The different activities or exercise programs we participate in during the off season won’t necessarily help us when we resume last summer’s activities. For instance, swinging a baseball bat or driving a golf ball are intense movements that require a great deal of muscle power. Our muscles and connective tissues also act as big springs during these power activities. Those motions require exercises that stimulate them to prepare the muscle for that type of activity. Those activities place a high stretch on muscle fibers and can easily strain a muscle or ligament. In comparison, cardio exercise on an elliptical machine takes much more endurance, enhances those endurance muscle fibers, and places lighter loads on the muscles and ligaments. Doing this in the off-season is good for your heart, but doesn’t necessarily prepare your back and shoulders for the long drive. Doing the right exercises at the right intensity will help grow stronger muscles, tendons, and ligaments and will help you perform better—whether your activity of choice is baseball, golf, or mowing the lawn.
So, are you ready to start a new exercise program to get ready for summer? I hope you are. But first, let’s check out our equipment. I’ll be pulling my lawn mower out of storage soon. Should I sharpen the blade, change the oil, and clean the air filter, or should I just start it and go? Just like with my exercise equipment, I do a little maintenance first. Take a look at your shoes, for instance—are they more than 6 months old? Are they dirty and worn? Are the soles worn on one side more than the other? Do the heels or toes push out over the soles? If so, throw them out and start fresh. Shoes that don’t provide a good stable base for our feet contribute to ankle, knee, hip, and back pain and injuries.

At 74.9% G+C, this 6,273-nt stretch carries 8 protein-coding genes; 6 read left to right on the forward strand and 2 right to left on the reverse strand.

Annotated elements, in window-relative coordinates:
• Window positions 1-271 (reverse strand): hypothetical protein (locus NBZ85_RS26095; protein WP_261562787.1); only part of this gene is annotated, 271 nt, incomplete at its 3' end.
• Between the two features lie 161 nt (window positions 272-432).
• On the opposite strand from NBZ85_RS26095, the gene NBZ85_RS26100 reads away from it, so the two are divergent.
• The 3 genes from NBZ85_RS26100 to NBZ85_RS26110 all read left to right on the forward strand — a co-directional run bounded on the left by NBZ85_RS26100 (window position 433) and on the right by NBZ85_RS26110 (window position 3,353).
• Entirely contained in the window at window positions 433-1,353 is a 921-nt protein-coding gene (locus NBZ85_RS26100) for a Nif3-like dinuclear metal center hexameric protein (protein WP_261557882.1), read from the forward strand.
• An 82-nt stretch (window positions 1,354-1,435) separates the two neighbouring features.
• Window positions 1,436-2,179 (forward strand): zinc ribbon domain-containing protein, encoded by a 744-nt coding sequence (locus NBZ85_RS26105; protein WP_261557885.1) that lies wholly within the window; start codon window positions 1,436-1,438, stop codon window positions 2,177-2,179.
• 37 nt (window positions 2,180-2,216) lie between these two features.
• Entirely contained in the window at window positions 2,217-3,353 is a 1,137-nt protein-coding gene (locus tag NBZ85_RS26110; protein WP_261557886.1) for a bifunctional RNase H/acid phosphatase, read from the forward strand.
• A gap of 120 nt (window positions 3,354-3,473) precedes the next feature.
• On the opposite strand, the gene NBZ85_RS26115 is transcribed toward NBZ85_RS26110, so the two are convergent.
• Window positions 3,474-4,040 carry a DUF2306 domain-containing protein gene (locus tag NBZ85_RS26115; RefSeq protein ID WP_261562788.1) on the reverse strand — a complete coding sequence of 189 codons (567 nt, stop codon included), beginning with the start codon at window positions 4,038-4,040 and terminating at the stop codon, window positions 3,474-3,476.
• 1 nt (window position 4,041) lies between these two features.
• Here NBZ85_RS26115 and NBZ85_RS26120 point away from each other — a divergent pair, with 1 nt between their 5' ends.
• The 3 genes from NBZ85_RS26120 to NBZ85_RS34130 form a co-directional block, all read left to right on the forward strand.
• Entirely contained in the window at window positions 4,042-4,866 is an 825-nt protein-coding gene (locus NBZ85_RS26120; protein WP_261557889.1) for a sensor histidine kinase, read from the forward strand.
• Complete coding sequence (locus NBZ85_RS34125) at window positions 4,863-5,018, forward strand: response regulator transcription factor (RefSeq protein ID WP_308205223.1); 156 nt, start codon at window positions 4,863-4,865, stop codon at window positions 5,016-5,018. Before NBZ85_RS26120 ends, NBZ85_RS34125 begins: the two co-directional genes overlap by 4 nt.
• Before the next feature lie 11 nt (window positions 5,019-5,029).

So, as all of us cling to the earth as we hurdle at over 66,000 miles per hour toward that point in our orbit around the Sun that marks the start of spring, consider a fresh start for yourself. Sign up for an exercise group at your local YMCA, tune up your bike for a smooth ride, start cross training for a well-balanced body, and most importantly, have fun doing it. And don’t be afraid to ask for help. Just like the pros need coaches and trainers, so do we. Just as we are speeding toward spring, we are speeding toward fall as well. No time to waste!
Jeffrey Kallberg, P.T. specializes in physical therapy and physical fitness for people who have hemophilia and bleeding disorders, and has severe hemophilia himself. He received his degree in Physical Therapy from the University of Minnesota in 1994, and has worked in many settings and with patients of all ages and diagnoses before settling into his own private practice in Savage, MN. Jeff speaks on the topic of physical fitness and managing the problems associated with hemophilia across the country, and has been featured in NHF’s HemAware magazine. He is also a black belt in Taekwondo, trains in various martial arts, and uses exercise to manage his own joint problems. He has developed a program at Accua in Savage, MN to provide specialized PT and fitness services to our population using state-of-the-art equipment and facilities.